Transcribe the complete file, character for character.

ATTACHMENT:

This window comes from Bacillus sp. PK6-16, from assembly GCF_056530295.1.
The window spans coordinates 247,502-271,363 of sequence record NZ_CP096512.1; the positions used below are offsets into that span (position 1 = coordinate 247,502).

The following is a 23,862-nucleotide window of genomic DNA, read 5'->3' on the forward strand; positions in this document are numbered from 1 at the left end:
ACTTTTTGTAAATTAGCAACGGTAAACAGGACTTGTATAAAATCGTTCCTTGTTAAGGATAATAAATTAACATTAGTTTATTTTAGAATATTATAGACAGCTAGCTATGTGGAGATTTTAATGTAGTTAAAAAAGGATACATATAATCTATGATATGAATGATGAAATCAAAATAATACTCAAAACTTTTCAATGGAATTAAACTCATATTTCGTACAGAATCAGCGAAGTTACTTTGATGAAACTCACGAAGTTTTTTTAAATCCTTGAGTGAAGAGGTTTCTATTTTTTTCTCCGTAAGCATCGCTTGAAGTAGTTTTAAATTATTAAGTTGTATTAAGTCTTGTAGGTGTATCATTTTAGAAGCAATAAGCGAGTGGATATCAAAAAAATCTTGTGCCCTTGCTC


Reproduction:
This window comes from Bacillus sp. PK6-16, from assembly GCF_056530295.1.
The window spans coordinates 247,502-271,363 of sequence record NZ_CP096512.1; the positions used below are offsets into that span (position 1 = coordinate 247,502).

The following is a 23,862-nucleotide window of genomic DNA, read 5'->3' on the forward strand; positions in this document are numbered from 1 at the left end:
ACTTTTTGTAAATTAGCAACGGTAAACAGGACTTGTATAAAATCGTTCCTTGTTAAGGATAATAAATTAACATTAGTTTATTTTAGAATATTATAGACAGCTAGCTATGTGGAGATTTTAATGTAGTTAAAAAAGGATACATATAATCTATGATATGAATGATGAAATCAAAATAATACTCAAAACTTTTCAATGGAATTAAACTCATATTTCGTACAGAATCAGCGAAGTTACTTTGATGAAACTCACGAAGTTTTTTTAAATCCTTGAGTGAAGAGGTTTCTATTTTTTTCTCCGTAAGCATCGCTTGAAGTAGTTTTAAATTATTAAGTTGTATTAAGTCTTGTAGGTGTATCATTTTAGAAGCAATAAGCGAGTGGATATCAAAAAAATCTTGTGCCCTTGCTC